Dumas hasn't fallen an inch from the literary pedestal I've put him on. View 2 comments. Shelves: fiction , foreign. Okay, at this point, I think I need to be clear about what series I am reading and commenting on.

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Even more than the first two books, The Vicomte de Bragelonne is slow to start. This book seems to be named about as appropriately as The Three Musketeers , which is to say, not very appropriately at all. In The Vicomte de Bragelonne , we get a brief glimpse of the Vicomte de Bragelonne at the very beginning, but then he goes his own way, and we don't see him again until about two-thirds of the way through the book.

At best he is a supporting character, so why name the book after him?! We are immediately faced with a major question about D'Artagnan, but rest assured, Dumas will explain everything in due time. This installment has even more politics than the first two books, which - despite the fact that I am quite interested in real-life politics - made for less interesting reading for me. At times, when the story focused on Monk or Mazarin, it seemed like nothing was really happening , and I was just waiting for the next adventure or intrigue to start.

The adventures, of course, were nothing less than what you would expect from D'Artagnan!

Unlike the first two books, there was no central antagonist in this one - no Milady or Mordaunt to tie all the adventures into one cohesive story. Sure, I do wonder how King Louis IV will reign because I have no knowledge of French history, remember , but that's not exactly a pressing plot.

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Ultimately, I suppose I should cut this ebook some slack, since it was never meant to be one self-contained novel, and instead is just one excerpt of a seriously long serial. I love that guy. Aramis comes in even later. As usual, I appreciate the sense of honor portrayed in the series, particularly from Athos.

Just as in Twenty Years After , it really kills me that the four friends aren't forever on the same side. In Twenty Years After , there were divisions, but at least no real harm was done, in the end. This book takes it one step farther, and though I don't know how it will all end, right now, sadly, it seems the four friends no longer follow their "one for all" motto, and instead, at least one of them seems to be thinking only of himself.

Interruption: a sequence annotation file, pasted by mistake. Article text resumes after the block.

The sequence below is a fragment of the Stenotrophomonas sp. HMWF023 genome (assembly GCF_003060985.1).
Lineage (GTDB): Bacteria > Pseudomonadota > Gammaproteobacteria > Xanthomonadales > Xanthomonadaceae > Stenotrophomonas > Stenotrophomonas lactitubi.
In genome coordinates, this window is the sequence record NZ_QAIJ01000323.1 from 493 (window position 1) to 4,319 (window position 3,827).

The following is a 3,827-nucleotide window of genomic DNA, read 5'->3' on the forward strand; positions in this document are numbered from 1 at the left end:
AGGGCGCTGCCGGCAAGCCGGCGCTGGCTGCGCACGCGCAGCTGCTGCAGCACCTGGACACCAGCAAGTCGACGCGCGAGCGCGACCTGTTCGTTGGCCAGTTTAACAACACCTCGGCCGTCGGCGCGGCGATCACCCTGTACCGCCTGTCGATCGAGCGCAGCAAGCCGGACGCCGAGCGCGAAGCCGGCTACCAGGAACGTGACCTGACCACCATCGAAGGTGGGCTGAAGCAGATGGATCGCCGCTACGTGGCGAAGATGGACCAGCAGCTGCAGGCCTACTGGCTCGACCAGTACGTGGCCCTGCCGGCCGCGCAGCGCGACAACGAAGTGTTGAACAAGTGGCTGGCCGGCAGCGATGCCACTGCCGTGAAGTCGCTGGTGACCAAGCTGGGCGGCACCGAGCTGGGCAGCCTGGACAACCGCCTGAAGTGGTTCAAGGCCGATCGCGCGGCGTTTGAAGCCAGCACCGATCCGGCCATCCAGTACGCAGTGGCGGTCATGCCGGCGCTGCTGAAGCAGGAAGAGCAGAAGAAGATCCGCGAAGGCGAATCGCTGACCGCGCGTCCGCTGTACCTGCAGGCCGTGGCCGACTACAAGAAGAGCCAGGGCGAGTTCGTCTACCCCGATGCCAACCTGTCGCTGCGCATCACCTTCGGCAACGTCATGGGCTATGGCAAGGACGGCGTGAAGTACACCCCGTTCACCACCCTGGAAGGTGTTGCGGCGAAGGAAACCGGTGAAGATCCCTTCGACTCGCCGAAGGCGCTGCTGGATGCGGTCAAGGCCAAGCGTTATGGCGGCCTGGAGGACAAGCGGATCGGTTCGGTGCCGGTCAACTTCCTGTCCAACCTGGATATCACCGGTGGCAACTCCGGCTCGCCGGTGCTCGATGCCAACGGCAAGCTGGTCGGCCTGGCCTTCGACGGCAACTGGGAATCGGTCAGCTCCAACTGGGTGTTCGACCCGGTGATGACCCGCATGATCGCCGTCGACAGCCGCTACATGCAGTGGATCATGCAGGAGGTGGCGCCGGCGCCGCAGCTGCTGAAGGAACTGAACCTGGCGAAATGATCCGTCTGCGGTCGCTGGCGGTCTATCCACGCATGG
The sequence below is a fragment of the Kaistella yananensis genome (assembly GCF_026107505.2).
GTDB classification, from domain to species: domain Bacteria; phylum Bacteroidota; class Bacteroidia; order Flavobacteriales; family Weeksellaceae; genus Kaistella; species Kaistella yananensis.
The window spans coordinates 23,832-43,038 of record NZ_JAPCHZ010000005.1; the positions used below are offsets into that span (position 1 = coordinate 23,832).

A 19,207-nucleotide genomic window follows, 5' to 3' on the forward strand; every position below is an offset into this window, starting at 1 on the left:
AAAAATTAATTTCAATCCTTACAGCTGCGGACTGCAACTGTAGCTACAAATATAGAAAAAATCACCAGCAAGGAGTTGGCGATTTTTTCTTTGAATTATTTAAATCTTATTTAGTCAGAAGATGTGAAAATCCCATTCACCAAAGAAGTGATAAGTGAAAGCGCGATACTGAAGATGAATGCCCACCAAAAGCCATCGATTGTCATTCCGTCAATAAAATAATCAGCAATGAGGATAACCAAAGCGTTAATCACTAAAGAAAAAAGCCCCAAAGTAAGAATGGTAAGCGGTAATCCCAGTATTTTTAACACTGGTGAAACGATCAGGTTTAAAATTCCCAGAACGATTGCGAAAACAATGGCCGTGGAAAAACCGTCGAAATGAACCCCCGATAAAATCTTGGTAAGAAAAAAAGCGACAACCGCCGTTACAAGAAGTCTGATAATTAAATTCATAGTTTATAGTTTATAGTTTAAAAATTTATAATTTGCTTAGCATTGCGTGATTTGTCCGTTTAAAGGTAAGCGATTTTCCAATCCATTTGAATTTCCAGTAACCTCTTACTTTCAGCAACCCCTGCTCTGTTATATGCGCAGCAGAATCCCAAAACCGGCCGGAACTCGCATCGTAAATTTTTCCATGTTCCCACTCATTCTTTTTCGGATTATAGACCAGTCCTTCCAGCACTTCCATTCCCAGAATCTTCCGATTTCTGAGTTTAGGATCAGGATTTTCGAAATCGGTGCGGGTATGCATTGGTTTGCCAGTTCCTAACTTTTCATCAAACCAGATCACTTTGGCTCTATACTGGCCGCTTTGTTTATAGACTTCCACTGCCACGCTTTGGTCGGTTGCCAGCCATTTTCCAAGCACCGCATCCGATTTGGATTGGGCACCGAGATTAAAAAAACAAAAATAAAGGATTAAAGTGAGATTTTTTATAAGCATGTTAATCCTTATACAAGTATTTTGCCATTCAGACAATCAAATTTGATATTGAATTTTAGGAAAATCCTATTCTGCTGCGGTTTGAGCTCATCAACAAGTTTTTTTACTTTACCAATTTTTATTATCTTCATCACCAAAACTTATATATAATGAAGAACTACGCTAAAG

As this is only the first part of the original book, the ending is pretty abrupt. I've already got the next ebook queued up on my Kindle. The first part of Dumas' massive Ten Years Later , this returns to the story of our four musketeer friends, now joined by Raoul, the son of Athos. Originally serialised over about 2. The first half belongs to d'Artagnan and Athos as, picking up on their failure The first part of Dumas' massive Ten Years Later , this returns to the story of our four musketeer friends, now joined by Raoul, the son of Athos.

The first half belongs to d'Artagnan and Athos as, picking up on their failure to save Charles I from execution, they now work to restore Charles II. The politics of the French and English courts come to the fore in the middle section, especially the battle for supremacy between Louis XIV's ministers after the death of Mazarin leaves a power vacuum.

And the final section brings both courts together as Henriette is married to Louis' brother Philippe; and the younger Duke of Buckingham follows, almost, his father's footsteps in getting embroiled in amorous French intrigues. It's only in the last third, too, that we re-meet Aramis and Porthos and their mysterious activities on Belle-Isle, a plot strand that comes to greater and significant prominence later.

The Vicomte de Bragelonne, Book by Alexandre Dumas (Paperback) | abobdmilarra.ga

Dumas, as ever, is brilliantly vivid and energetic as he romps through his adventures, whether the big set-pieces of executions and riots, or the more intimate verbal duels and confrontations that abound. There's less amorous romance now that our musketeers are older in years, and Raoul's love for Louise de la Valliere is sweet rather than passionate. D'Artagnan's character is perhaps the most interesting here: cynical yet loyal, disillusioned yet hopeful, and the scenes between him and Raoul, and him and Athos, recall the earlier books' emphasis on male friendship.

This is perfect reading for anyone who loved the BBC series Versailles, set as it is at the start of Louis's adult reign. The notes to this Oxford edition are excellent on the politics and personages of C17th France though do beware of some slight spoilers if you're not familiar with the story.

Dec 23, Jenny T rated it it was amazing Shelves: classics , fiction , read-in I confess to strong bias: Dumas is my favorite author. Even when his prose is at its purplest, it makes my heart beat a little faster.